Some Solutions to the Agile Hardware Quandary
by John J. Smith on Saturday November 08th, 2014 08:41 AM

Introducing Agile into a hardware development process presents quite a few problems that just aren't found in a software-only scenario. Some of these are the nature of the beast, others are remnants of days gone by. Some require the retraining of team members. Others require a small change in definition. In all cases, there are ways around the problem.

To be clear, there are scenarios where hardware development can fit into Scrum sprints. Designing FPGA firmware is one scenario, but the development process for it is so close to software that it is an easy fit. Another scenario is combining Commercial-Off-The-Shelf (COTS) cards into a working device. Though some software groups consider this a form of hardware design, it is really just integration. The hardware development scenario I am talking about is anything that requires a custom PCB.

Redefine Working Hardware
On of the tried-and-true precepts of Agile development is that each "sprint", or "cycl... (read article)


LED Circuits for Dummies
by John J. Smith on Saturday September 27th, 2014 02:21 AM

OK... so the "dummies" part of the title is a little extreme. You really don't need to be a dummy to forget about the basics of one of the simplest of all circuits. The problem is that the concept is too simple. Often enough, an LED circuit is done badly, even though the very same engineer has done a bang-up job on an extremely complicated circuit on the very same board.

I've seen so many goofy LED circuits that have come from so many competent, experienced engineers that I thought it worthy of a little online advice. On this page, you will find some extremely simple designs, with a few caution flags thrown up around some of the more common mistakes.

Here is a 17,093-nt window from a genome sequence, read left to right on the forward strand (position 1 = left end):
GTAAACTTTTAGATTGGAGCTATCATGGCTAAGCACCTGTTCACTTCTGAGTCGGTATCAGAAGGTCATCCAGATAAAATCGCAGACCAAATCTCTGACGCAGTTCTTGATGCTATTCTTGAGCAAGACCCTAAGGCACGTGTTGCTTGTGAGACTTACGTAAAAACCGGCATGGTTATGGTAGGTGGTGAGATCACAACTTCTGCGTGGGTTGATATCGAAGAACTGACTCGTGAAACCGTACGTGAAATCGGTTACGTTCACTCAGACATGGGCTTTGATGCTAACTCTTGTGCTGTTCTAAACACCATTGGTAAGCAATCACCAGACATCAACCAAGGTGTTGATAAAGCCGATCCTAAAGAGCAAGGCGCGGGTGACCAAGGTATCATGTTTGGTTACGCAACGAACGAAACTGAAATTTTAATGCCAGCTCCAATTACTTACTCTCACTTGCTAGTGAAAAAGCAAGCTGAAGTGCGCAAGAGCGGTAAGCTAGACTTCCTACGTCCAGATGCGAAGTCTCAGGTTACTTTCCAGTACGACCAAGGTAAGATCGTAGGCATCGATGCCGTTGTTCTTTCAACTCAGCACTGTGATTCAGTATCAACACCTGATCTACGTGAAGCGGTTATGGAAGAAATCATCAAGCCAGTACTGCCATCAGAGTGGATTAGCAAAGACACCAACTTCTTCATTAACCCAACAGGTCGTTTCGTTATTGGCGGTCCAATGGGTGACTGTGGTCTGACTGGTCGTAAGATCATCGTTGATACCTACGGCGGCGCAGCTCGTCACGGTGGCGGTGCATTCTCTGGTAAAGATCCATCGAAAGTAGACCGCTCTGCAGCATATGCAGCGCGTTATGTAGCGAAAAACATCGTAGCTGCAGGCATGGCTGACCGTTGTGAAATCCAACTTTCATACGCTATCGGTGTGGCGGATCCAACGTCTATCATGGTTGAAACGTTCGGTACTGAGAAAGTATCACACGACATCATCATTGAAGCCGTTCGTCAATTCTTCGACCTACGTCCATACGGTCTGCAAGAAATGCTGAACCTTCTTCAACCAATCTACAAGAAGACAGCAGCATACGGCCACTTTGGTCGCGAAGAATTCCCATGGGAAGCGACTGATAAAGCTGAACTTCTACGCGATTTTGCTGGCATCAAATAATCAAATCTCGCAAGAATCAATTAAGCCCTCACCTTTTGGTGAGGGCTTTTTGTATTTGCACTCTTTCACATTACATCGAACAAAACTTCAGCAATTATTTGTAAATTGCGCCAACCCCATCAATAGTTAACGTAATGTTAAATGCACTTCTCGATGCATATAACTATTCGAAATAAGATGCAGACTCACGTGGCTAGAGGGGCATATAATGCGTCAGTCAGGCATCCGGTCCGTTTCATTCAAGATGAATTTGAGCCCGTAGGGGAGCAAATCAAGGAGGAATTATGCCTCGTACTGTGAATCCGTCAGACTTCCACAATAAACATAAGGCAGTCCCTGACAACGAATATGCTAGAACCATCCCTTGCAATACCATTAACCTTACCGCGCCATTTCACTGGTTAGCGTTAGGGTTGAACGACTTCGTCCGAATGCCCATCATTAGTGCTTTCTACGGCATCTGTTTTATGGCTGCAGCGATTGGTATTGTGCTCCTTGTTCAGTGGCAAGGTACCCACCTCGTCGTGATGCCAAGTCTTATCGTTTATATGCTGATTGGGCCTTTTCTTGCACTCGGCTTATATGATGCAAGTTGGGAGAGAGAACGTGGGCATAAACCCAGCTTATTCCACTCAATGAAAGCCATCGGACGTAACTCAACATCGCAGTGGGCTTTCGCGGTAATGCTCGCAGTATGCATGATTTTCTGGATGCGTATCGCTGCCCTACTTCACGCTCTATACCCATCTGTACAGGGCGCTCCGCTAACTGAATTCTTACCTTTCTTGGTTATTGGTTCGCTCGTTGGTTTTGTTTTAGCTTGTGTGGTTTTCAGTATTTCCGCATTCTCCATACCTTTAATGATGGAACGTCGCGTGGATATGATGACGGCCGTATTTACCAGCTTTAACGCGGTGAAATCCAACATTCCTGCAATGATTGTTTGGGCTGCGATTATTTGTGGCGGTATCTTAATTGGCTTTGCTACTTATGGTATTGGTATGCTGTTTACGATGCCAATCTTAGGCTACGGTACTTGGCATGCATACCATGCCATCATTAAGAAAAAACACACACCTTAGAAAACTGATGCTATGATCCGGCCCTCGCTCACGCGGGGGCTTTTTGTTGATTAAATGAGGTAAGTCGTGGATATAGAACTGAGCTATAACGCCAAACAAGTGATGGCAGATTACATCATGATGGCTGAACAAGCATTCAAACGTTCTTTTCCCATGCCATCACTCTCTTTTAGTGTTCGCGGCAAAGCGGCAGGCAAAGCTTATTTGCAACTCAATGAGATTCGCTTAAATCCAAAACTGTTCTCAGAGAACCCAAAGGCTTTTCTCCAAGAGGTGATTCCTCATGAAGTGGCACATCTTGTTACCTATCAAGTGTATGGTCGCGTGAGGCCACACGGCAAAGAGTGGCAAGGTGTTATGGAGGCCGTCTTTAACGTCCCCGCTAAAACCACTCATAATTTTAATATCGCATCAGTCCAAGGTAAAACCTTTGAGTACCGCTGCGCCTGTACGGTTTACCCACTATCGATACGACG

Your First LED Circuit


Figure 1: A basic LED power indicator

Simple isn't it? It's just voltage applied to the LED, with a resistor to limit the current. No rocket science here. All of the calculations can be done using Ohm's law and a 4-function calculator. If you're go... (read article)


Basic Image Resampling Techniques
by John J. Smith on Saturday September 06th, 2014 01:15 PM

Did you ever run a resize algorithm against an image and wonder "how is that done"?. Do you have a piece of hardware or code that could benefit from a basic resizer? Do you lack the basic knowledge of resizing algorithms that is assumed by most of the "scholarly" papers about resizing? Does matrix math give you a headache? If you answered 'yes' to any of those questions, you are in the right place.

First of all, lets get a few things out of the way:

I tend to use the terms 'resize','rescale' and 'resample' interchangeably. Only one of these is truly correct. Which one is correct depends on who you are talking to at the time. IMHO, resampling is probably most correct because it is more descriptive of what is happening. However, I tend to switch around based on mood.
I'm not going to go into too much detail about the formulas except where necessary. I'll also stick with the extremely simple stuff (like how to calculate a scaled distance) and skip diff... (read article)


Agile Hardware Development in a Startup Environment